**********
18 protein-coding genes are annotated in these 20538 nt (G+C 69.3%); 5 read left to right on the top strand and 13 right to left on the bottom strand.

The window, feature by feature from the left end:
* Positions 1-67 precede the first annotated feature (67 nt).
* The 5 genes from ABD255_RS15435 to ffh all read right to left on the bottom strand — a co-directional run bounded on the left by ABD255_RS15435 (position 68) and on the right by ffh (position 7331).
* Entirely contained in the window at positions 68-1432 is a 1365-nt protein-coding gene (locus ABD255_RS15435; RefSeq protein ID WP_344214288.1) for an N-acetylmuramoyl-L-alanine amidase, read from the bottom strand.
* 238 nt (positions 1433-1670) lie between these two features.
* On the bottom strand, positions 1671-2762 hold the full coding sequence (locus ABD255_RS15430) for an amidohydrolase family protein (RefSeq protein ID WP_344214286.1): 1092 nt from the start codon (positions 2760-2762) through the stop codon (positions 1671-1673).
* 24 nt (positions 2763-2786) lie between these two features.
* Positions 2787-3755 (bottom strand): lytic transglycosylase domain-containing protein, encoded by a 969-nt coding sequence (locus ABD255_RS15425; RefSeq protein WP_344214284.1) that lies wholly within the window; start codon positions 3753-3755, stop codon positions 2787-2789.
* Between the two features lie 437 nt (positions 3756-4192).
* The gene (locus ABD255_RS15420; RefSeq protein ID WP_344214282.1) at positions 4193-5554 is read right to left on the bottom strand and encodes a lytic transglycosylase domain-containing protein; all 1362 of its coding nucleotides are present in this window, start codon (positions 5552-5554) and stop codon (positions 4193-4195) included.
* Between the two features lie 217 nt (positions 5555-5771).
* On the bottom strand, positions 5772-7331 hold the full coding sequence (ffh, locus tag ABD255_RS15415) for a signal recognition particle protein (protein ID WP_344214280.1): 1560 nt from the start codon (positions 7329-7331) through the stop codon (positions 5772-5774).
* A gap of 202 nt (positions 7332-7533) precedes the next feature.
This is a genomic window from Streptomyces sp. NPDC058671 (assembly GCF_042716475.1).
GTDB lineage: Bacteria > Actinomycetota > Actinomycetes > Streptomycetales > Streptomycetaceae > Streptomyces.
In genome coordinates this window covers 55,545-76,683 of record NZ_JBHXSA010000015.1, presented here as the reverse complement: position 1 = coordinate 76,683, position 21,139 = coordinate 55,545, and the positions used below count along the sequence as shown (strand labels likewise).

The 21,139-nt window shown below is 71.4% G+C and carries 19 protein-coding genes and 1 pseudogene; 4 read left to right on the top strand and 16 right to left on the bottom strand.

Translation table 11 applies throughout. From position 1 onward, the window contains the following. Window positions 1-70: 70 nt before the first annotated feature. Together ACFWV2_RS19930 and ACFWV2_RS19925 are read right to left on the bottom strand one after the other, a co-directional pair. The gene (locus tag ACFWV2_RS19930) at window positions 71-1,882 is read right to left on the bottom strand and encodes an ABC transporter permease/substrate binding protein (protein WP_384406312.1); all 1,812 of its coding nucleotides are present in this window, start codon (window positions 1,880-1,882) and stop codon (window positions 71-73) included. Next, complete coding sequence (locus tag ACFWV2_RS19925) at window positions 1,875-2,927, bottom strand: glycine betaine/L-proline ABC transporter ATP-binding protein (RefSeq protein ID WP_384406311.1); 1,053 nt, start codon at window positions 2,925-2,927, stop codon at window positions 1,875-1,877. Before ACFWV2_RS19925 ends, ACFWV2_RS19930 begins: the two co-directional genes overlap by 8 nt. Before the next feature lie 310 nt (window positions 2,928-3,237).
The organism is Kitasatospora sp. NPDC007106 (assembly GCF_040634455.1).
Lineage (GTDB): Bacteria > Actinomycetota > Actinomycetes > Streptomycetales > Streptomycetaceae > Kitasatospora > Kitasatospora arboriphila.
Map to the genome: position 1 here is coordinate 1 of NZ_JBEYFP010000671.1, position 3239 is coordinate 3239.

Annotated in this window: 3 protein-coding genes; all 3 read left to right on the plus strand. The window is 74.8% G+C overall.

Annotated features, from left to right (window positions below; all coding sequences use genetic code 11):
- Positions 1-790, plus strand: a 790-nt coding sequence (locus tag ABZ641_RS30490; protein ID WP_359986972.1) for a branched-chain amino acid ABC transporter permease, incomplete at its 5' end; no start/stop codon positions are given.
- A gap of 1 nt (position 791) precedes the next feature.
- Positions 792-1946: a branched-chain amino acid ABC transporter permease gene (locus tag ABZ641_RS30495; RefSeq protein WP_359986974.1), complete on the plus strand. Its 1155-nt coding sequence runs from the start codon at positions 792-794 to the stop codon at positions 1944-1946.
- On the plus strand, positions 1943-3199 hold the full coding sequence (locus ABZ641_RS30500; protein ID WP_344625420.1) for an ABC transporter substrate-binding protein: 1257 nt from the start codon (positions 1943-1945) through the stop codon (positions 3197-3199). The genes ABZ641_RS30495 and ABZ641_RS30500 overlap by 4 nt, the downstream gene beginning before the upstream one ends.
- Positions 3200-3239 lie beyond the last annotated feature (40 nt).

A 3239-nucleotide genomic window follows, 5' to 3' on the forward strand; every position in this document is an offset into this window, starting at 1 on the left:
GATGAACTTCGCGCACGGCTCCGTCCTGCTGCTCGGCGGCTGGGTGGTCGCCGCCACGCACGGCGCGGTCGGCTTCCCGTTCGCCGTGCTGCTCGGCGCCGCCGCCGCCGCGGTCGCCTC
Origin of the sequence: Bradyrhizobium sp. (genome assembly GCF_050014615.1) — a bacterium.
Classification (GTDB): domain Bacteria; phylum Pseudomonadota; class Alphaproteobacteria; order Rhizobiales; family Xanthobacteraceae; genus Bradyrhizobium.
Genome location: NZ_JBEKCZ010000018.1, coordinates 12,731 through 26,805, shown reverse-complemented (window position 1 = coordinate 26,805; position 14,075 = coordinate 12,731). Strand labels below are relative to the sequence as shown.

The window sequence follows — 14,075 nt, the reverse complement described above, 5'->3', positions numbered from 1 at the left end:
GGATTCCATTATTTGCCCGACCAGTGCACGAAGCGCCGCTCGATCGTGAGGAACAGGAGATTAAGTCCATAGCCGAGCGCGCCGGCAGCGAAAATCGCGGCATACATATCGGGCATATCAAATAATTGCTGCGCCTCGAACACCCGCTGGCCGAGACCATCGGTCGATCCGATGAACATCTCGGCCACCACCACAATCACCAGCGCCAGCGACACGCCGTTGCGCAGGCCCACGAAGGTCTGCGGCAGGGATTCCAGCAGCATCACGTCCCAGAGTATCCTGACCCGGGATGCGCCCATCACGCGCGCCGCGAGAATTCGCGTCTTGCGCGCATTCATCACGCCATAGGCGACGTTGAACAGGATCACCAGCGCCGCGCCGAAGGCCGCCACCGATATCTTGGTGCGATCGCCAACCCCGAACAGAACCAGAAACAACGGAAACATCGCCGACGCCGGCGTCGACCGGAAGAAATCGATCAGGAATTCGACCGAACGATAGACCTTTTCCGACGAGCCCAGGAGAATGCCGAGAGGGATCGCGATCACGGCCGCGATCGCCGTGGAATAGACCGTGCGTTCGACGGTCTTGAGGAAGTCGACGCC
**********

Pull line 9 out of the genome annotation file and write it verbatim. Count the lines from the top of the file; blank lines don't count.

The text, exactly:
* Positions 2787-3755 (bottom strand): lytic transglycosylase domain-containing protein, encoded by a 969-nt coding sequence (locus ABD255_RS15425; RefSeq protein WP_344214284.1) that lies wholly within the window; start codon positions 3753-3755, stop codon positions 2787-2789.